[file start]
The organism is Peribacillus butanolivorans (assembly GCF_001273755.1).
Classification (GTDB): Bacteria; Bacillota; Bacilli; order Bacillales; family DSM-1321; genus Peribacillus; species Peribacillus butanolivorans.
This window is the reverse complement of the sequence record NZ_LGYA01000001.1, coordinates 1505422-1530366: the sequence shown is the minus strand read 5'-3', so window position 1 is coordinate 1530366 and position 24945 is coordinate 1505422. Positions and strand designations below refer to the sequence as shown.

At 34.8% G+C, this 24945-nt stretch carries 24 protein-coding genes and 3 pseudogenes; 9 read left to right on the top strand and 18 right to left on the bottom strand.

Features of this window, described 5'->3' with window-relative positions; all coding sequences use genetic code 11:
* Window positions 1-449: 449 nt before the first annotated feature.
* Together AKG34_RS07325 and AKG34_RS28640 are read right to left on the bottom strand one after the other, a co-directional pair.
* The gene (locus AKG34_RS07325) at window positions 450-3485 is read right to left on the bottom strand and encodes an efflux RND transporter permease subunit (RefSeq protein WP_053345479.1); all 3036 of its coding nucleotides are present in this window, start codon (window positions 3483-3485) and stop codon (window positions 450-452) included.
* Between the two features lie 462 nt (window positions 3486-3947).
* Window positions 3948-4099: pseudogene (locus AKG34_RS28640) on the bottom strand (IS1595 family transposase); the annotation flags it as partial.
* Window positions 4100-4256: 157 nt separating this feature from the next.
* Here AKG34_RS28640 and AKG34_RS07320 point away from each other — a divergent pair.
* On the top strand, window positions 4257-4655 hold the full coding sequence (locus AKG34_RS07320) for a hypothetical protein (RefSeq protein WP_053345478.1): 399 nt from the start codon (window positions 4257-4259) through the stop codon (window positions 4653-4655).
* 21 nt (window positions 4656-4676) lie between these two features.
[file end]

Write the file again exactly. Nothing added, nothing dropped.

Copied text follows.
The organism is Peribacillus butanolivorans (assembly GCF_001273755.1).
Classification (GTDB): Bacteria; Bacillota; Bacilli; order Bacillales; family DSM-1321; genus Peribacillus; species Peribacillus butanolivorans.
This window is the reverse complement of the sequence record NZ_LGYA01000001.1, coordinates 1505422-1530366: the sequence shown is the minus strand read 5'-3', so window position 1 is coordinate 1530366 and position 24945 is coordinate 1505422. Positions and strand designations below refer to the sequence as shown.

At 34.8% G+C, this 24945-nt stretch carries 24 protein-coding genes and 3 pseudogenes; 9 read left to right on the top strand and 18 right to left on the bottom strand.

Features of this window, described 5'->3' with window-relative positions; all coding sequences use genetic code 11:
* Window positions 1-449: 449 nt before the first annotated feature.
* Together AKG34_RS07325 and AKG34_RS28640 are read right to left on the bottom strand one after the other, a co-directional pair.
* The gene (locus AKG34_RS07325) at window positions 450-3485 is read right to left on the bottom strand and encodes an efflux RND transporter permease subunit (RefSeq protein WP_053345479.1); all 3036 of its coding nucleotides are present in this window, start codon (window positions 3483-3485) and stop codon (window positions 450-452) included.
* Between the two features lie 462 nt (window positions 3486-3947).
* Window positions 3948-4099: pseudogene (locus AKG34_RS28640) on the bottom strand (IS1595 family transposase); the annotation flags it as partial.
* Window positions 4100-4256: 157 nt separating this feature from the next.
* Here AKG34_RS28640 and AKG34_RS07320 point away from each other — a divergent pair.
* On the top strand, window positions 4257-4655 hold the full coding sequence (locus AKG34_RS07320) for a hypothetical protein (RefSeq protein WP_053345478.1): 399 nt from the start codon (window positions 4257-4259) through the stop codon (window positions 4653-4655).
* 21 nt (window positions 4656-4676) lie between these two features.